Enriquez again, regarding our current income tax proclivities: "if we pay more and our children don't owe less, that's not taxes...it's just a long-term, high-interest loan".

Number of times ordained minister Martin Marty said "hell" during his presentation: 2. Number of times Marty said "goddamn": 1. Number of times uber-heathen Richard Dawkins said "hell", "goddamn", or any other blasphemous swear: 0.

Dawkins told the story of Kurt Wise, who took a scissors to the Bible and cut out every passage which was in discord with the theory of evolution, eventually ending up with a fragmented mess. Confronted with this crisis of faith and science, Wise renounced evolution and became a geologist who believes that the earth is only 6000 years old.

The story of Micah Garen's capture by Iraqi militants and Marie-Helene Carlton's efforts to get her boyfriend back home safely illustrates the power of the connected world. Marie-Helene and Micah's family used emails, mobile phones, and sat phones to reach out through their global social network, eventually reaching people in Iraq whom Micah's captors might listen to. A woman in the audience stood during the Q&A and related her story of her boyfriend being on a hijacked plane out of Athens in 1985 and how powerless she was to do anything in the age before mobiles, email, and sat phones. Today, Stanley Milgram might say, an Ayatollah is never more than 4 or 5 people away.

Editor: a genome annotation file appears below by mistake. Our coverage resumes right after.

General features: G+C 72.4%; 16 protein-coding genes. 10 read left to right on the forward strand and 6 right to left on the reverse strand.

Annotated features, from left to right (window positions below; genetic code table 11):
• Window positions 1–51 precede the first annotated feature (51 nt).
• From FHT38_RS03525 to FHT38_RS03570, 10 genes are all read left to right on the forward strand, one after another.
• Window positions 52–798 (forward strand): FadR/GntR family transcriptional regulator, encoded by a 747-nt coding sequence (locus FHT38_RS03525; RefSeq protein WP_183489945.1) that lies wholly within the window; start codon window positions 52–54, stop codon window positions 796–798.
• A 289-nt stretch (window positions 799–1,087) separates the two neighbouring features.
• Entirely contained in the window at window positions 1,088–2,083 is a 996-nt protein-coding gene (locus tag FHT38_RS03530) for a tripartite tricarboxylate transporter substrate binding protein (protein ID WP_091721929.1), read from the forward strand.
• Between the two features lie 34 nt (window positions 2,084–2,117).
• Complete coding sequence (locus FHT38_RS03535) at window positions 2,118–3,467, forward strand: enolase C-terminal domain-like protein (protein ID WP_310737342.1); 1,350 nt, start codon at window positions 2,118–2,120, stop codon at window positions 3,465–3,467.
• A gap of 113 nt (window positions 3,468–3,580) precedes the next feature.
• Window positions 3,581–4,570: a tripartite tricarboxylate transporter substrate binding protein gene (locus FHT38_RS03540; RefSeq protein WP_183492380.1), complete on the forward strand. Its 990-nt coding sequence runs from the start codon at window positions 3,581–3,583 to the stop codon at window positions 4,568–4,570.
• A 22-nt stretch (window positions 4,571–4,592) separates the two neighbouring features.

Lexicographer Erin McKean told us several interesting things about dictionaries, including that "lexicographer" can be found in even the smallest of dictionaries because, duh, look who's responsible for compiling the words in a dictionary. She called dictionaries the vodka of literature: a distillation of really meaty mixture of substances into something that odorless, tasteless, colorless, and yet very powerful. Here an interview with her and a video of a lecture she gave at Google.

Not like the 70sOct 19 2006

Some notes on a presentation by Thomas Friedman, who I've somehow managed to unconsciously steer clear of. (Doesn't help that his stuff is behind the NY Times paywall. If he really wanted to make the impact on this green stuff, he'd get the Times to move that stuff out in the open so us proles can link to it and discuss it.) Here are Friedman's five reasons why "this is not your father's energy crisis" (ie the 1970s):